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Overlapping Objects Tool

Overlapping Objects take in two groups, clashed objects from both groups against each other. Each clash creates a new derived objects to the model.

An example use case for the tool is to find onsite penetrations based on the HVAC and architectural or structural models. The objects from neither of the models don’t know anything about each other. If you go and ask from a duct, which interior wall it is penetrating, it cannot answer. If you go and ask an interior wall, which ducts are penetrating it, it cannot answer. Not before you run this tool.

What makes the Overlapping Objects tool different from basic clash detection tools, is that it creates derived objects based on its findings. It doesn’t just report the clashes, it creates new data based on them.

The tool creates geometry for each clash. This represents the intersection of the two clashed objects.

In addition to this, it creates connections between the clash object and the original objects. These connections can then be used for enriching the derived object with the property data from the original objects. This way the derived object can know for example the location of the object (building, section, room, apartment, takt area, and so on), the type, dimensions, and other properties of the wall or ceiling the penetration go through, the type, dimension, and other properties of the duct that penetrates the wall. The system the duct belongs to. And so on…

All of this allows you to create a whole new set of production objects for the model. To create BOM and BOQ based on these newly created objects. Plan, schedule, procure, tender, monitor, and manage for example the penetration objects.

Note that the objects within a group have never clashed against each other. Only against objects from the other group.

This is how you configure the tool:

Source 1 and Source 2

The groups, which contain the two set of objects. It doesn’t really matter which order you define your sources. Note, however, that the links created from the clash objects to the original ones follow the source definitions. The reference property for Source 1 is a link to objects from Source 1. And the reference property for source 2 is a link to objects from source 2.

In the penetration object example, you could for example have the interior walls in the group defined by Source 1 and HVAC objects in the group defined by Source 2.

Derived Object Class

Defines the object class, to which the derived objects are created to. It can be any IFC object class, which can have geometry. For example Covering, Member, Building Element Proxy, or Proxy. What you want to use, depends on your use case and the semantics you want to apply to the objects.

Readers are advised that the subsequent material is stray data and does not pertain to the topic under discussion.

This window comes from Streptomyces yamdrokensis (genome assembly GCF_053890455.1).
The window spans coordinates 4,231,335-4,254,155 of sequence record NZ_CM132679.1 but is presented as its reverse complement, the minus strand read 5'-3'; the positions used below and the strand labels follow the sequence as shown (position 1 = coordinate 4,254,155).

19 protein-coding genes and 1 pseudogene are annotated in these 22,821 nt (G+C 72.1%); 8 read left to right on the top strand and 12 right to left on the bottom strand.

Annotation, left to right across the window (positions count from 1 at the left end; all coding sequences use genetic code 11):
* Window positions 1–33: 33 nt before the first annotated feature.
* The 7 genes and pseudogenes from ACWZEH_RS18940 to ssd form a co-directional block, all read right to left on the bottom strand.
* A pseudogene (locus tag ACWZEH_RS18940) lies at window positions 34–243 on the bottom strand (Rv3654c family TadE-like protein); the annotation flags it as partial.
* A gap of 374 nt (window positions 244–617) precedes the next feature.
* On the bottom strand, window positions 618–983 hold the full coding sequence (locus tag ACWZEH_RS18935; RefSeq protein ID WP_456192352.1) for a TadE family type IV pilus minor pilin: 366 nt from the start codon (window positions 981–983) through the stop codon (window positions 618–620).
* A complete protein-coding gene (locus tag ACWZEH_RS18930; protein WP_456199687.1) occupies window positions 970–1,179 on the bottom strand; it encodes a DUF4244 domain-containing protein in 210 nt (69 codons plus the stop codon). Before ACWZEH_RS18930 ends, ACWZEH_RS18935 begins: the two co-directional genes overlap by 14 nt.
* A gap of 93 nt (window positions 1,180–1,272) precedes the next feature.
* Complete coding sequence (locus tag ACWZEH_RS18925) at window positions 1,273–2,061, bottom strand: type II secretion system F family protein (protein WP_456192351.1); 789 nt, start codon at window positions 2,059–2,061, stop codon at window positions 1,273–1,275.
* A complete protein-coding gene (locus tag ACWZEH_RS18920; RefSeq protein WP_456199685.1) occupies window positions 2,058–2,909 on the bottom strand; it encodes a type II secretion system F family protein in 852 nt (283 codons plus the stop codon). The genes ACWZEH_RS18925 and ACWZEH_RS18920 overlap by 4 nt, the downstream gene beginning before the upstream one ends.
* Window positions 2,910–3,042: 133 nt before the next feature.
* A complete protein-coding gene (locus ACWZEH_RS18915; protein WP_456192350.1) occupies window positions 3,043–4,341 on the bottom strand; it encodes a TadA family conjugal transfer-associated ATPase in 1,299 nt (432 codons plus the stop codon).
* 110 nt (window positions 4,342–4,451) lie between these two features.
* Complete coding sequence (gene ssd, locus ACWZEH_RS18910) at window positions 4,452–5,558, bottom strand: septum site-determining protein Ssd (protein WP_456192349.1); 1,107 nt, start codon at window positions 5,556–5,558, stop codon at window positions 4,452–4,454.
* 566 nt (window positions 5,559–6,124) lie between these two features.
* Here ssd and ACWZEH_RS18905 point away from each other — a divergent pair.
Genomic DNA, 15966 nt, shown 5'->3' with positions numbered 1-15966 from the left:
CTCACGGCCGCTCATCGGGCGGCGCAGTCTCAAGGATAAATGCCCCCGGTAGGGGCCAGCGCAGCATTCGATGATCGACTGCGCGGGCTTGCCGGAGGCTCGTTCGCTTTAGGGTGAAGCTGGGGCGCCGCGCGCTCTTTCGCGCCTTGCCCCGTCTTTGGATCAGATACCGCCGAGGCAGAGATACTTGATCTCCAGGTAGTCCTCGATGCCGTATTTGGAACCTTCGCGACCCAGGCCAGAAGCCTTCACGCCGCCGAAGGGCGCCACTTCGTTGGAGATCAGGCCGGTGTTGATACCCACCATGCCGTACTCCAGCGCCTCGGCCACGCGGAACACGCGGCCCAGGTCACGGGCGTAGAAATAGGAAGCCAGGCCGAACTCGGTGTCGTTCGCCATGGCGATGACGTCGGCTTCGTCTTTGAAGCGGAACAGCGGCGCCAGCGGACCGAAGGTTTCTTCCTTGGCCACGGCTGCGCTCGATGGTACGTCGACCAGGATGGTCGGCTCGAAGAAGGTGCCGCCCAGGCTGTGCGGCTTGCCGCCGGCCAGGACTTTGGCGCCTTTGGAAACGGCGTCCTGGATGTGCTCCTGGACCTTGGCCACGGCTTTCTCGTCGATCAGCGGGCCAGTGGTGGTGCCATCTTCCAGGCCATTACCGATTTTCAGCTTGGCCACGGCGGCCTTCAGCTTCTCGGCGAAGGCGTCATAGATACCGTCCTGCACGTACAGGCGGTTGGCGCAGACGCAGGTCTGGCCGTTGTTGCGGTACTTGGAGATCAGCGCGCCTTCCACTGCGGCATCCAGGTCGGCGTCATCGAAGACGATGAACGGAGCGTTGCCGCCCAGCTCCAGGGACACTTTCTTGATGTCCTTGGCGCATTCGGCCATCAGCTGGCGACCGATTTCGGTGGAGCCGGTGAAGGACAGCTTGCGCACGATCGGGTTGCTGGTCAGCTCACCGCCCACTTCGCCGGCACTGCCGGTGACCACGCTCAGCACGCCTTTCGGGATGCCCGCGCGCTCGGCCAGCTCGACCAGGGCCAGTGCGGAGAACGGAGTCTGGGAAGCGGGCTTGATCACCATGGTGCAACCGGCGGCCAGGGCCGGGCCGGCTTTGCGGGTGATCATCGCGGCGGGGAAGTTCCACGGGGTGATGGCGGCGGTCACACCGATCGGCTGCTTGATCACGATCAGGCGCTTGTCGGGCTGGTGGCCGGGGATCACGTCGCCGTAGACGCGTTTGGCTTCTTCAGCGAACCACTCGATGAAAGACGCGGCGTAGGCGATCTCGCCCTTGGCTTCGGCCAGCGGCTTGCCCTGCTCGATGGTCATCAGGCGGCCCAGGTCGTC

How big does the clash need to be, so that it is still considered a clash? This measures the longest dimension of the resulting clash object. This gives you control over the clashes you want to create. Use the units of your preference.

Add Clash Properties

Add basic information to the derived objects. This includes the object classes from the both original objects.

Create Groups

If turned on, the tool creates a groups which contain the derived object and the original objects for each clash, so that it is easy to go through the results.

Layer and Group Name

This defines the name of the layer (layer assignment name in IFC), to which the derived object is assigned. The layer name can be something you already have in the model, or you can create a new one here. The layer is a convenient way to find the derived object from the model after they have been created.

If you choose to create a group for the derived objects (with the Create Group option), this is also the name of the group that is created, and the group which contains the newly created objects. This is also a convenient way to find the newly created objects from the model, but also you could use this in other tools to further enrich the objects. You could set this group as a filter for the copy function when you copy the property data from the original objects to the derived one. Or for example in Calculate Properties tool, to further enrich the derived objects with derived properties.

Create Groups

Select this option, if you want to create a group for the newly created derived objects. The group can be either a generic group or an IFC group. A generic group can only be used inside Simplebim. IFC groups are exported to IFC.